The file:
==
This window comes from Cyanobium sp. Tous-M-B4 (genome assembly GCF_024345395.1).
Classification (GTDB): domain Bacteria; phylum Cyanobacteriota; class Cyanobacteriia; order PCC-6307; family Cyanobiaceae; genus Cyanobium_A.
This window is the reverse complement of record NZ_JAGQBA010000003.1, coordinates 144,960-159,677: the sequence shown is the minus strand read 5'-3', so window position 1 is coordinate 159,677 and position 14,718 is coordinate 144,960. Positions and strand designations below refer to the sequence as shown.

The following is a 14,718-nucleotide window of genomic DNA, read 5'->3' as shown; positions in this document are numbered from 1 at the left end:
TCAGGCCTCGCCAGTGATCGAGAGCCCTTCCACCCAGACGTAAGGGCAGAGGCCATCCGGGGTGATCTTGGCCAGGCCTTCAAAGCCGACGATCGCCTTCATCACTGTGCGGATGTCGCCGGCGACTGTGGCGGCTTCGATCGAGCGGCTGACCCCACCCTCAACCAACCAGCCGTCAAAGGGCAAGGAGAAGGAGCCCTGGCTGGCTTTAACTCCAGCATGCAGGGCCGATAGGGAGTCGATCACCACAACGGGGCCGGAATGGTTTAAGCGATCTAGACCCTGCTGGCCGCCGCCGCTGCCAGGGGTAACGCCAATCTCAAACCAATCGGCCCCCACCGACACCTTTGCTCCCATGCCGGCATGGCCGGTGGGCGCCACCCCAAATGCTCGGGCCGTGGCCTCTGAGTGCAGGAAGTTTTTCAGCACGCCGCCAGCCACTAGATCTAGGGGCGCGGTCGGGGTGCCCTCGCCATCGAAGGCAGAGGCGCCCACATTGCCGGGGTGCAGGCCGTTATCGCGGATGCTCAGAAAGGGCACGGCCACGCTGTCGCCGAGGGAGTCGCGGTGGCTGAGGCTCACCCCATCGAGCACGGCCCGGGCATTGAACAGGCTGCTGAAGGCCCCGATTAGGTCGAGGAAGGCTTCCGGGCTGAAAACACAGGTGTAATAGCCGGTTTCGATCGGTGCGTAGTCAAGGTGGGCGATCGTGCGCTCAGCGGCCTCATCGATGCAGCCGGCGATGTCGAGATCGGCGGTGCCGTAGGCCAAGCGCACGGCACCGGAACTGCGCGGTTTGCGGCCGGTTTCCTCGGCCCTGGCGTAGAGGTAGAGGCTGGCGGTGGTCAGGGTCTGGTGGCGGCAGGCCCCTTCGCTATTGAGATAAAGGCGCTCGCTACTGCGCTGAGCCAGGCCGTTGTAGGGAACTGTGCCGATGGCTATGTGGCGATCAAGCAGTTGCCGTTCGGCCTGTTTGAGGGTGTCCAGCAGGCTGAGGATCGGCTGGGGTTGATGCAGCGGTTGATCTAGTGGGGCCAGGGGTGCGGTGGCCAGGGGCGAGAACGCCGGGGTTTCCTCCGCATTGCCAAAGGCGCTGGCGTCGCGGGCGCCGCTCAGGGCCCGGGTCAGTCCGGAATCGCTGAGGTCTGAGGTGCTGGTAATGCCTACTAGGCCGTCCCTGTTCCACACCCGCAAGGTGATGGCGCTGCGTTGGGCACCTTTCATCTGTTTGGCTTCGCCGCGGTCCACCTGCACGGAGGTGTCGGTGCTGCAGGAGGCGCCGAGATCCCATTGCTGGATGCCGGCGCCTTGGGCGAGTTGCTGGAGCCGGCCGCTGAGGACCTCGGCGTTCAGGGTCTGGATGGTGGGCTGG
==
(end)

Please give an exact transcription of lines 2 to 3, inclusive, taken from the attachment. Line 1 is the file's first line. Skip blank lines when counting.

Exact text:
Classification (GTDB): domain Bacteria; phylum Cyanobacteriota; class Cyanobacteriia; order PCC-6307; family Cyanobiaceae; genus Cyanobium_A.
This window is the reverse complement of record NZ_JAGQBA010000003.1, coordinates 144,960-159,677: the sequence shown is the minus strand read 5'-3', so window position 1 is coordinate 159,677 and position 14,718 is coordinate 144,960. Positions and strand designations below refer to the sequence as shown.